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Influence of users' density on the mean base station output power.


One of the main guidelines in the design of all telecommunication systems, including the systems in mobile network, is power saving, [1]-[7]. That's why good knowledge of the characteristics of base station (BTS) output power is very important. The main characteristics of total output power are mean power and cumulative function (CDF). Total output power is random variable and presents the sum of random power of all channels, [8]. Generally, it can be very complicated to calculate the characteristics of the sum of random variables. Calculation of the output power of one BTS is complicated, because it is random variable which depends on two random variables, traffic values and users' distance. The total output power also depends on channel attenuation and on number of channels, [8]-[10]. In [8] total output power is estimated when users' density in the cell is uniform, i.e. has uniform distribution. In this paper we present how to calculate the mean value of total BTS output power in the case of non-uniform users' density. In order to verify calculated results, we developed simulation method for traffic process in one GSM cell.

In Section II the considered model is presented and in Section III the principle of power estimation in one GSM channel is described. Section IV presents simulation method, which is used to verify the results from Section III. In Section V we give three numerical examples and the method of calculation and simulation for concrete numerical values. Section VI presents the results of simulation for CDF of total BTS output power.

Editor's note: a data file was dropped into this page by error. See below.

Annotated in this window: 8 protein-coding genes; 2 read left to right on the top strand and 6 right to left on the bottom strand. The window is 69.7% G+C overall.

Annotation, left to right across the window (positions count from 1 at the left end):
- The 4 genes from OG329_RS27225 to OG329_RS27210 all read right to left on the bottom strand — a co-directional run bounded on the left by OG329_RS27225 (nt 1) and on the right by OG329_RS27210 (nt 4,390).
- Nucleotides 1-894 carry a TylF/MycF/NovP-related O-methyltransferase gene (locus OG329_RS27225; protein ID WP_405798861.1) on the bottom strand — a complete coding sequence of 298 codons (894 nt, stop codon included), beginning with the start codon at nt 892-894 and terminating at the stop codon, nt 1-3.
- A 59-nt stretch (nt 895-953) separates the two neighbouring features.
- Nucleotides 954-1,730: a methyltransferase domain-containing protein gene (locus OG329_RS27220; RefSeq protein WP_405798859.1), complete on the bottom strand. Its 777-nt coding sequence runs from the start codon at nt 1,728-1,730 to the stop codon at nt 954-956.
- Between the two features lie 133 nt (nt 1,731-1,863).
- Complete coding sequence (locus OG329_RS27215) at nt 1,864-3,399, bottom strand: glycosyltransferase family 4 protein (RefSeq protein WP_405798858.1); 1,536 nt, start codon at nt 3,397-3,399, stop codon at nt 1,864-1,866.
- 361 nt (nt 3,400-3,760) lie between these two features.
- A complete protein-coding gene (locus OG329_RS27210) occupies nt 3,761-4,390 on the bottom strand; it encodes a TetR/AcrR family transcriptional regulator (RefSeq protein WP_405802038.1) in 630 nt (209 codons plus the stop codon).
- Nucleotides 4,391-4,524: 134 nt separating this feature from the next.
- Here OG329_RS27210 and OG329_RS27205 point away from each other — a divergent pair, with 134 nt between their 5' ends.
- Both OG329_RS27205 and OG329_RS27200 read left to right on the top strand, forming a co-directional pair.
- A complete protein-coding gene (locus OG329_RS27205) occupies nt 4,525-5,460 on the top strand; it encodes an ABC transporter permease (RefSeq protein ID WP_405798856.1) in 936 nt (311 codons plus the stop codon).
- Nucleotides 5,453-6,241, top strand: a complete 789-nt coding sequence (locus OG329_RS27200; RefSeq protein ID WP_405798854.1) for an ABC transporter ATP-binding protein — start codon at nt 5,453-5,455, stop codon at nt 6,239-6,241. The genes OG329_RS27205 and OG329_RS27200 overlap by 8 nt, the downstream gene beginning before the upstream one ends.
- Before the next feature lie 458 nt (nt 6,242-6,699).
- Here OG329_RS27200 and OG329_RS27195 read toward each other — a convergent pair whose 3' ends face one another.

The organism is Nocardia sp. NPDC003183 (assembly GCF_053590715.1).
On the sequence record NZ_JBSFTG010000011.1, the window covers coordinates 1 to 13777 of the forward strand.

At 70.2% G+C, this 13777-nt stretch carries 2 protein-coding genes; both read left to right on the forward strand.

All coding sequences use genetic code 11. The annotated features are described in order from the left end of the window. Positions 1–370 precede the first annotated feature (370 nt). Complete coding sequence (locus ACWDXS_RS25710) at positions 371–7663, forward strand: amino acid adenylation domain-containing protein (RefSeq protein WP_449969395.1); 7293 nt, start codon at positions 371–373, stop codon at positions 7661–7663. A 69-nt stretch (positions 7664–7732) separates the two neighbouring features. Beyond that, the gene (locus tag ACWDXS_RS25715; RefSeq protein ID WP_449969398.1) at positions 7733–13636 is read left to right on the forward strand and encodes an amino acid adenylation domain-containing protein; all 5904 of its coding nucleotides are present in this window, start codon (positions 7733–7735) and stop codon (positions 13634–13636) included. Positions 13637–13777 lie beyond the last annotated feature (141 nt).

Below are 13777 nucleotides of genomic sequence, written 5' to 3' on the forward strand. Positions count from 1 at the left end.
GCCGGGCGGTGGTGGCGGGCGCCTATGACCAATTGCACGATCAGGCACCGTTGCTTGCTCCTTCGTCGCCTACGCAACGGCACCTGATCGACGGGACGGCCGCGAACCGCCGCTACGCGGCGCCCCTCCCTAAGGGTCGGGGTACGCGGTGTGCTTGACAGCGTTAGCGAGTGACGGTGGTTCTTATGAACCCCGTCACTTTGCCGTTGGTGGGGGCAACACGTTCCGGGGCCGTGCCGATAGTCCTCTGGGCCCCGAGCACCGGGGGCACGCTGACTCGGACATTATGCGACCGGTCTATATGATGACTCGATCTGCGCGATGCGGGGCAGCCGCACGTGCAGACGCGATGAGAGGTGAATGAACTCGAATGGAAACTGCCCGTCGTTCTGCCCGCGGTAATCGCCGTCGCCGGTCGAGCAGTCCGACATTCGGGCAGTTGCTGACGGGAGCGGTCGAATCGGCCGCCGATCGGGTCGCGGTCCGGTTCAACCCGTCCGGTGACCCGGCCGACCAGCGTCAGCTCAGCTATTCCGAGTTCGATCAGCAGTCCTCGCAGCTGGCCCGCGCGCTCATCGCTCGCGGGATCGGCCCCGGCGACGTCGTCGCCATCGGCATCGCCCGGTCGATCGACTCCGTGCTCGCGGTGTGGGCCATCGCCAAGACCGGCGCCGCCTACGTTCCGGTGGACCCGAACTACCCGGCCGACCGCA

Let us consider round GSM cell with radius R and the group of N traffic channels, where emission power is adjusted according to the needs. BTS adjusts the output power (w) in each traffic channel according to the channel attenuation. The attenuation depends on the distance between the mobile station (MS) and BTS but also from other factors. The greatest value of this power for one channel is [w.sub.max] and its mean value is [w.sub.m]. The distribution density function (PDF) of random variable w will be designated by [f.sub.w](x) and cumulative distribution function (CDF) by [F.sub.w](x). The distance MS-BTS (d) is random variable with PDF and CDF [f.sub.d](x) and [F.sub.d](x) respectively. In order to investigate the dependence of output power on the users' density, let us suppose that that output power of one channel depends only on distance MS-BTS. It means that output power of the channel, when connection is established on it, is random variable, which can be expressed in the function of d as

w = v (d) = ax[d.sup.[gamma]], (1)